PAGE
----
Reported cybersecurity incidents at federal agencies have risen 680 percent in six years, the Government Accountability Organization testified today — and note that key word “reported,” which means that’s just the ones we know about. Nor is the current threat merely the malicious “script kiddies” of yesterday: It’s increasingly hardened criminals and even nation-states, including China, which Cyber Command chief Gen. Keith Alexander has publicly called out for hacking internet security giant RSA. So as much as the reported incidents have increased, with the more sophisticated bad guys, you may never even know that you’ve been hacked.
“State-sponsored attacks [are] characterized by avoiding any kind of activity that is going to make unncessary noise,” said security consultant Eric Friedberg, a former Assistant US Attorney specializing in cyber-crimes. “The attackers test all of their special exploits, all their special malware, against commercial anti-virus and commercial anti-spyware programs. So if commerial anti-virus such as Mcafee or Symantec throws up flags when a particular exploit is [tested], then attackers go back to the drawing board”: They won’t even use a particular technique against their real target until they’re confident it won’t trigger alarms.
Today’s hackers aren’t adorable kids that would be played by Matthew Broderick in the movie. “When I started prosecuting computer crimes in the mid-1990s, the prevalance of ‘script kiddies’ pulling off prankish computer hacking was high,” said Friedberg. “Folks aren’t so much worried about script kiddies anymore because there’s just hundreds of millions of dollars of real damage being driven by the more serious groups. 2011 was just a banner year for both state-sponsored agents and hacktivists.”
Conditions in China in particular are so bad that some companies don’t even issue laptops to employees travelling there, just “thin clients,” Friedberg said, “just a dumb screen that connects back to the US server” but which doesn’t even have the capacity to store any sensitive data (which might be stolen) or download programs (which might be malware). But moving computing functions from your own computer to some central server via “the cloud” can sometimes create as many security problems as it solves, Friedberg warned. “I’m doing a cloud incident response right now, [where] the company’s servers are at some cage in upstate New York… When we are showing up to do the incident response there’s nobody at the cloud provider to help us gain access to anything, [and] they’re throwing all sorts of roadblocks up in our face.” Nor is that a unique case: “A lot of times what we’re finding is the cloud provider is not set up to help [with incident response,” he said, “and you can’t do a lot of that as quickly when you’ve outsourced it all.”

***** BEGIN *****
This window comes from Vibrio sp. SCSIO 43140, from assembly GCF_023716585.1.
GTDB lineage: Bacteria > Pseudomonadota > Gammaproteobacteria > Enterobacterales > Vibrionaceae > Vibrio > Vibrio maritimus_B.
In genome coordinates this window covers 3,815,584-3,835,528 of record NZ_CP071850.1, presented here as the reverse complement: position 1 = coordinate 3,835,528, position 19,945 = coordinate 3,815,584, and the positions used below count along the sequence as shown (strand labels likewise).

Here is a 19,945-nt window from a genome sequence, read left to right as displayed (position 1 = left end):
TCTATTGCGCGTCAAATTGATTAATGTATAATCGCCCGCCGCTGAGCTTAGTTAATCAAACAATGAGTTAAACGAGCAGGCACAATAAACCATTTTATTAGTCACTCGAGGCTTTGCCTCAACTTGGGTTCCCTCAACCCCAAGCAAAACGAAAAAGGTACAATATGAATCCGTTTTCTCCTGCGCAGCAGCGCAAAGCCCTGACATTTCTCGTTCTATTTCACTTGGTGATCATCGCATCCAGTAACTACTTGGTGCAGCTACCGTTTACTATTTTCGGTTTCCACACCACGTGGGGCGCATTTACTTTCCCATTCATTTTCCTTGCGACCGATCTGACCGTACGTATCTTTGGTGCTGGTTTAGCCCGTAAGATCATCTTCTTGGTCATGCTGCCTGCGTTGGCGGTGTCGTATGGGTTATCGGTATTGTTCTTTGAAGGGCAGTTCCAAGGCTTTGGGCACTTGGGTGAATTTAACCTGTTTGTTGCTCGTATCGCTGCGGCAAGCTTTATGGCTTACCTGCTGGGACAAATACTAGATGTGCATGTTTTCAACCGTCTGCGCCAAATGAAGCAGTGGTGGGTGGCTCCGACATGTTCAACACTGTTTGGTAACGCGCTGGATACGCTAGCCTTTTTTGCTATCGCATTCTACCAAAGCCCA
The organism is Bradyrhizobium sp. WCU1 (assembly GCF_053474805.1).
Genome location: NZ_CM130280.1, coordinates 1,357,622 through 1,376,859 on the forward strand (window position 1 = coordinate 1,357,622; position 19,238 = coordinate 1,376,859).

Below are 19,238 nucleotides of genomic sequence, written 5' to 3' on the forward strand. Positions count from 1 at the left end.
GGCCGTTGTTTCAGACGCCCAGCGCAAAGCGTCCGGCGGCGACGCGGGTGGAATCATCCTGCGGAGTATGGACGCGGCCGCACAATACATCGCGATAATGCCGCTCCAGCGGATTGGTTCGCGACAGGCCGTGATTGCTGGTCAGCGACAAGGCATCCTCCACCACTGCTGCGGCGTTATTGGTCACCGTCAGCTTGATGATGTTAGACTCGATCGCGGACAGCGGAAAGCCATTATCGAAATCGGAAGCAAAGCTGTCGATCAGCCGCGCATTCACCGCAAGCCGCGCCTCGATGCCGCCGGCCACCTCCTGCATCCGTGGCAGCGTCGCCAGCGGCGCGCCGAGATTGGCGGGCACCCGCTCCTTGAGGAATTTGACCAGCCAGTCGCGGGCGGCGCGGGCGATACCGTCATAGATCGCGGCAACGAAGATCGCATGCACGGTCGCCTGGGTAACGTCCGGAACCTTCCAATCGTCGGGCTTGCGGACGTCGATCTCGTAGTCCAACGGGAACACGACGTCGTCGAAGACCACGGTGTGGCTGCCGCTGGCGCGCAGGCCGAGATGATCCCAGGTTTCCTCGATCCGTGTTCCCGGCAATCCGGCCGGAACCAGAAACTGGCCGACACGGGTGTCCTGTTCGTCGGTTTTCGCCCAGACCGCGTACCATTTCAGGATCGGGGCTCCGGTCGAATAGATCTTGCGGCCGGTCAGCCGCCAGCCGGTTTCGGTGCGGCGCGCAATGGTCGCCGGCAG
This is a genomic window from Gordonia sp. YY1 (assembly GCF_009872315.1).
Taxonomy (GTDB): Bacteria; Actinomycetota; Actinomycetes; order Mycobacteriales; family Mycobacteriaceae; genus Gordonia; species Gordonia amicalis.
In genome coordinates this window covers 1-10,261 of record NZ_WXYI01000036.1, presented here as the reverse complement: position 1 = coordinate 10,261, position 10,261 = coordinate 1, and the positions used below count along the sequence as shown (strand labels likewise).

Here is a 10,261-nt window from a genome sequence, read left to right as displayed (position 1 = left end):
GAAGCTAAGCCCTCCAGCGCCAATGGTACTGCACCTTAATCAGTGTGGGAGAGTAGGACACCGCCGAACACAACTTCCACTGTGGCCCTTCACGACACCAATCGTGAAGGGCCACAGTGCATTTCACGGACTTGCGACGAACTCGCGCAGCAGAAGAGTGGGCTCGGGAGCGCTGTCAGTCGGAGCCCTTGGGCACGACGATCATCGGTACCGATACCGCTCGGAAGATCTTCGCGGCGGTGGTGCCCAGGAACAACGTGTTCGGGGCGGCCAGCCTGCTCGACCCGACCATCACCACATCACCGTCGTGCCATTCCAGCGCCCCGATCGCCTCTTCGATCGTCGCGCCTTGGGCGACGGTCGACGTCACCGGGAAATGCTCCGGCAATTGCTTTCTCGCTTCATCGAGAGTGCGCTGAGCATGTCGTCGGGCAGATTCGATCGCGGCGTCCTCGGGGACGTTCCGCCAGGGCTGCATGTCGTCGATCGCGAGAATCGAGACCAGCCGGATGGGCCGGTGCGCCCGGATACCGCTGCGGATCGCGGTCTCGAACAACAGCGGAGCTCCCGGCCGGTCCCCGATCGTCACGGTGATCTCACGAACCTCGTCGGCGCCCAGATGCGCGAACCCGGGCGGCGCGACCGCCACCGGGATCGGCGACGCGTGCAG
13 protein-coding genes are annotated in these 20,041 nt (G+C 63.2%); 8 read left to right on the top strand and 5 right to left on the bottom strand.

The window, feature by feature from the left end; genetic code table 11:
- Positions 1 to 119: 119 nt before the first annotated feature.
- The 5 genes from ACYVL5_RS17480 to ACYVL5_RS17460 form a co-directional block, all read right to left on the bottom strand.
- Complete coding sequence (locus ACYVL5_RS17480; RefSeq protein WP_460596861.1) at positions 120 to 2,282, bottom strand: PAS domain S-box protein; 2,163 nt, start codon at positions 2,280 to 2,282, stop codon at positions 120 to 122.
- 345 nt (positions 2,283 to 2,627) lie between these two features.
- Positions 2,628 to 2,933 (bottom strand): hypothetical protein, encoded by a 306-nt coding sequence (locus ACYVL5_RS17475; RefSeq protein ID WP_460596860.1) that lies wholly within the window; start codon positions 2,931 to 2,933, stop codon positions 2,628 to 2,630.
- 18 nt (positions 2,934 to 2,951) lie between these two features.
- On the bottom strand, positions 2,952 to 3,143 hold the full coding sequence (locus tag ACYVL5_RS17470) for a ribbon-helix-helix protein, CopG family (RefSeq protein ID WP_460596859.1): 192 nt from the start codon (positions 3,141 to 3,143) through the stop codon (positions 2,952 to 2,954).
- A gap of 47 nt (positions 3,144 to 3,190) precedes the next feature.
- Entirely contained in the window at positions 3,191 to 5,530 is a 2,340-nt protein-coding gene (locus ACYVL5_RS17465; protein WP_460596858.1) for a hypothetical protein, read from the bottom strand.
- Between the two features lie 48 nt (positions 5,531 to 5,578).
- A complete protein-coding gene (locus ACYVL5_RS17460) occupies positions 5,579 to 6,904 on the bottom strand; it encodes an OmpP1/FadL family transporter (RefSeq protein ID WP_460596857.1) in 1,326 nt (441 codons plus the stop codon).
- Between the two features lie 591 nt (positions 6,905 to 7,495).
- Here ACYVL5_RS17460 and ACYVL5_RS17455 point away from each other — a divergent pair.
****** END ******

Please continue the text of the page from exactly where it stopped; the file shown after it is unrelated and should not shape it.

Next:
In the federal IT world, the intelligence agency approach to cybersecurity is to unplug, putting sensitive data on networks that physically can’t connect to the internet at all. (The term of art is that these networks are separated from the internet an “air gap”). But there are some less radical solutions out there.
The largest network in the world is actually US government-run, the massive Navy-Marine Corps Intranet (NMCI). Once a paradigm of government IT megaprojects gone amuck, NMCI is now a functioning system with over 800,000 users and, at least according to lead contractor Hewlett-Packard, a security record as good as many “airgapped” Defense Department networks that don’t connect to the internet at all.
“In the nineties, the way you defended a network was to build firewalls to keep people from penetrating the outer defenses,” said Bill Toti, a retired Navy captain who now handles all Navy and Marine Corps business for HP. But once an attacker gained access — or if they were a disgruntled insider who had legitimate access from the start — the system was wide open. Today, said Toti, the key is “monitoring behavior of applications [i.e. programs] and of users, and you have systems that look for something that doesn’t look right,” like a user accessing files they normally wouldn’t need to do their job. That’s the kind of “defense in depth” that’s going to become increasingly necessary in both the federal and the commercial world.